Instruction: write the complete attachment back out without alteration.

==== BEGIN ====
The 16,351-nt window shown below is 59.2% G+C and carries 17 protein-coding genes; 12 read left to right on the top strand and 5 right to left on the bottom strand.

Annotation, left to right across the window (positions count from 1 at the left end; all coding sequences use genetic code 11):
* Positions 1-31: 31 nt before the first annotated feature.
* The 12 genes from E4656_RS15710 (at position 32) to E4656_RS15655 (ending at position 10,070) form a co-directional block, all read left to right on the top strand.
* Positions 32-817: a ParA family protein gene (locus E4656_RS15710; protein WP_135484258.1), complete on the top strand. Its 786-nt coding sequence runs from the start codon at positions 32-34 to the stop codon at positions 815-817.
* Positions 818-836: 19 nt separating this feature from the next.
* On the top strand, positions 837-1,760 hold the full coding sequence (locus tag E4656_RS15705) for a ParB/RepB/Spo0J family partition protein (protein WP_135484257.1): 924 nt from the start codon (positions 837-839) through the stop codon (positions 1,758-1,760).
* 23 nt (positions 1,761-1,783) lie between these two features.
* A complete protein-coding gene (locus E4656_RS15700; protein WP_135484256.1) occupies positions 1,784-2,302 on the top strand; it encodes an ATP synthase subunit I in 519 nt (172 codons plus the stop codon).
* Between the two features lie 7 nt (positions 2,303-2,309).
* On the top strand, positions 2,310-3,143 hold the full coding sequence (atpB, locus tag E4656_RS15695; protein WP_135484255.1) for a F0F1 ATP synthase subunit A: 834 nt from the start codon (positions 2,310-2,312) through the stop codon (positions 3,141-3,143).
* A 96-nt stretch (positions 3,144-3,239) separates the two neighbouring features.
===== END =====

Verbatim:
The 16,351-nt window shown below is 59.2% G+C and carries 17 protein-coding genes; 12 read left to right on the top strand and 5 right to left on the bottom strand.

Annotation, left to right across the window (positions count from 1 at the left end; all coding sequences use genetic code 11):
* Positions 1-31: 31 nt before the first annotated feature.
* The 12 genes from E4656_RS15710 (at position 32) to E4656_RS15655 (ending at position 10,070) form a co-directional block, all read left to right on the top strand.
* Positions 32-817: a ParA family protein gene (locus E4656_RS15710; protein WP_135484258.1), complete on the top strand. Its 786-nt coding sequence runs from the start codon at positions 32-34 to the stop codon at positions 815-817.
* Positions 818-836: 19 nt separating this feature from the next.
* On the top strand, positions 837-1,760 hold the full coding sequence (locus tag E4656_RS15705) for a ParB/RepB/Spo0J family partition protein (protein WP_135484257.1): 924 nt from the start codon (positions 837-839) through the stop codon (positions 1,758-1,760).
* 23 nt (positions 1,761-1,783) lie between these two features.
* A complete protein-coding gene (locus E4656_RS15700; protein WP_135484256.1) occupies positions 1,784-2,302 on the top strand; it encodes an ATP synthase subunit I in 519 nt (172 codons plus the stop codon).
* Between the two features lie 7 nt (positions 2,303-2,309).
* On the top strand, positions 2,310-3,143 hold the full coding sequence (atpB, locus tag E4656_RS15695; protein WP_135484255.1) for a F0F1 ATP synthase subunit A: 834 nt from the start codon (positions 2,310-2,312) through the stop codon (positions 3,141-3,143).
* A 96-nt stretch (positions 3,144-3,239) separates the two neighbouring features.